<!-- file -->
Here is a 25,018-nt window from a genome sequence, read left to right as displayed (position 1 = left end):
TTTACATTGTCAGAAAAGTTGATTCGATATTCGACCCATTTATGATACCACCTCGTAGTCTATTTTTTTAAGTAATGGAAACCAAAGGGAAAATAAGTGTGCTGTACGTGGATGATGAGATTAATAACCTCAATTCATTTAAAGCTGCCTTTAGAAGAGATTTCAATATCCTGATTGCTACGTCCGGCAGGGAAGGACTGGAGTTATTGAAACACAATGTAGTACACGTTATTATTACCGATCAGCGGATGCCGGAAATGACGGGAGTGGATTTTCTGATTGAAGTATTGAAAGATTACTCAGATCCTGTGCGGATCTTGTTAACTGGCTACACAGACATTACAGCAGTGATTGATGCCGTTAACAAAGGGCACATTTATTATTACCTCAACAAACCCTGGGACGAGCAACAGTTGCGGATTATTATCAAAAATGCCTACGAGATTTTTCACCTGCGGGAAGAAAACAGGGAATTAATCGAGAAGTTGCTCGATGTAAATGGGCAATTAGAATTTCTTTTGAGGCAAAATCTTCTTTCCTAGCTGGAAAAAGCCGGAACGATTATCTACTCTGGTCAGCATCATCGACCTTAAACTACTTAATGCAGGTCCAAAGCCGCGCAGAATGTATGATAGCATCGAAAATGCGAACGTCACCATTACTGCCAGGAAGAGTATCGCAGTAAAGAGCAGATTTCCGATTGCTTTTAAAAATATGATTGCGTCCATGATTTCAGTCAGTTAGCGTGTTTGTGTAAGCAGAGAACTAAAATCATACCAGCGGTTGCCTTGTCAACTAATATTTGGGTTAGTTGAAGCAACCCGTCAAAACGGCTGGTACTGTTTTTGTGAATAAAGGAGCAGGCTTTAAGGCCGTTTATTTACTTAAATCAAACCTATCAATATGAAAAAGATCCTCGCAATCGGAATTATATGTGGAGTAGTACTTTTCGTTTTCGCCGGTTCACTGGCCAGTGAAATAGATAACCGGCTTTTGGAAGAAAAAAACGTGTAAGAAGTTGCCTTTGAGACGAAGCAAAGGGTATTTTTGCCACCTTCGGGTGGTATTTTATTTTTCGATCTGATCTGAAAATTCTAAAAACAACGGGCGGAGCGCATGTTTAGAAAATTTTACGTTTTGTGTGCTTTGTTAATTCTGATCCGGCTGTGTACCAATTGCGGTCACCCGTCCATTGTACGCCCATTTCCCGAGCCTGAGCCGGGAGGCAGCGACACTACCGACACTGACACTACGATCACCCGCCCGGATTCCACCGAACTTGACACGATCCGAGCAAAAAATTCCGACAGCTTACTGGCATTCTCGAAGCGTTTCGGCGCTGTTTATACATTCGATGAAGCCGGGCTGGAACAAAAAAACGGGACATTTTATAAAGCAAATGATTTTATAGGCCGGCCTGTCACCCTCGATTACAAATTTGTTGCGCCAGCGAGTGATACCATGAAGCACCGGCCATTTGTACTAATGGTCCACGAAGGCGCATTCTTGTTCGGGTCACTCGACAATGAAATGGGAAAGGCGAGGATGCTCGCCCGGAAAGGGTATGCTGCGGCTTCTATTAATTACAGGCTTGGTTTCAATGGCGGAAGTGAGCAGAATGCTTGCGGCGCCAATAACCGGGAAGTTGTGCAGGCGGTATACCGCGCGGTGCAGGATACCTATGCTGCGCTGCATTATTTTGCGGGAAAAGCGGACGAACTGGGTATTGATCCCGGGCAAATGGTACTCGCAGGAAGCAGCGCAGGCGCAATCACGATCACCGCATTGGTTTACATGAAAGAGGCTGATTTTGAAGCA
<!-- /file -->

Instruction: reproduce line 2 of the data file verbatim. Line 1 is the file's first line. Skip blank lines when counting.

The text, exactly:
TTTACATTGTCAGAAAAGTTGATTCGATATTCGACCCATTTATGATACCACCTCGTAGTCTATTTTTTTAAGTAATGGAAACCAAAGGGAAAATAAGTGTGCTGTACGTGGATGATGAGATTAATAACCTCAATTCATTTAAAGCTGCCTTTAGAAGAGATTTCAATATCCTGATTGCTACGTCCGGCAGGGAAGGACTGGAGTTATTGAAACACAATGTAGTACACGTTATTATTACCGATCAGCGGATGCCGGAAATGACGGGAGTGGATTTTCTGATTGAAGTATTGAAAGATTACTCAGATCCTGTGCGGATCTTGTTAACTGGCTACACAGACATTACAGCAGTGATTGATGCCGTTAACAAAGGGCACATTTATTATTACCTCAACAAACCCTGGGACGAGCAACAGTTGCGGATTATTATCAAAAATGCCTACGAGATTTTTCACCTGCGGGAAGAAAACAGGGAATTAATCGAGAAGTTGCTCGATGTAAATGGGCAATTAGAATTTCTTTTGAGGCAAAATCTTCTTTCCTAGCTGGAAAAAGCCGGAACGATTATCTACTCTGGTCAGCATCATCGACCTTAAACTACTTAATGCAGGTCCAAAGCCGCGCAGAATGTATGATAGCATCGAAAATGCGAACGTCACCATTACTGCCAGGAAGAGTATCGCAGTAAAGAGCAGATTTCCGATTGCTTTTAAAAATATGATTGCGTCCATGATTTCAGTCAGTTAGCGTGTTTGTGTAAGCAGAGAACTAAAATCATACCAGCGGTTGCCTTGTCAACTAATATTTGGGTTAGTTGAAGCAACCCGTCAAAACGGCTGGTACTGTTTTTGTGAATAAAGGAGCAGGCTTTAAGGCCGTTTATTTACTTAAATCAAACCTATCAATATGAAAAAGATCCTCGCAATCGGAATTATATGTGGAGTAGTACTTTTCGTTTTCGCCGGTTCACTGGCCAGTGAAATAGATAACCGGCTTTTGGAAGAAAAAAACGTGTAAGAAGTTGCCTTTGAGACGAAGCAAAGGGTATTTTTGCCACCTTCGGGTGGTATTTTATTTTTCGATCTGATCTGAAAATTCTAAAAACAACGGGCGGAGCGCATGTTTAGAAAATTTTACGTTTTGTGTGCTTTGTTAATTCTGATCCGGCTGTGTACCAATTGCGGTCACCCGTCCATTGTACGCCCATTTCCCGAGCCTGAGCCGGGAGGCAGCGACACTACCGACACTGACACTACGATCACCCGCCCGGATTCCACCGAACTTGACACGATCCGAGCAAAAAATTCCGACAGCTTACTGGCATTCTCGAAGCGTTTCGGCGCTGTTTATACATTCGATGAAGCCGGGCTGGAACAAAAAAACGGGACATTTTATAAAGCAAATGATTTTATAGGCCGGCCTGTCACCCTCGATTACAAATTTGTTGCGCCAGCGAGTGATACCATGAAGCACCGGCCATTTGTACTAATGGTCCACGAAGGCGCATTCTTGTTCGGGTCACTCGACAATGAAATGGGAAAGGCGAGGATGCTCGCCCGGAAAGGGTATGCTGCGGCTTCTATTAATTACAGGCTTGGTTTCAATGGCGGAAGTGAGCAGAATGCTTGCGGCGCCAATAACCGGGAAGTTGTGCAGGCGGTATACCGCGCGGTGCAGGATACCTATGCTGCGCTGCATTATTTTGCGGGAAAAGCGGACGAACTGGGTATTGATCCCGGGCAAATGGTACTCGCAGGAAGCAGCGCAGGCGCAATCACGATCACCGCATTGGTTTACATGAAAGAGGCTGATTTTGAAGCA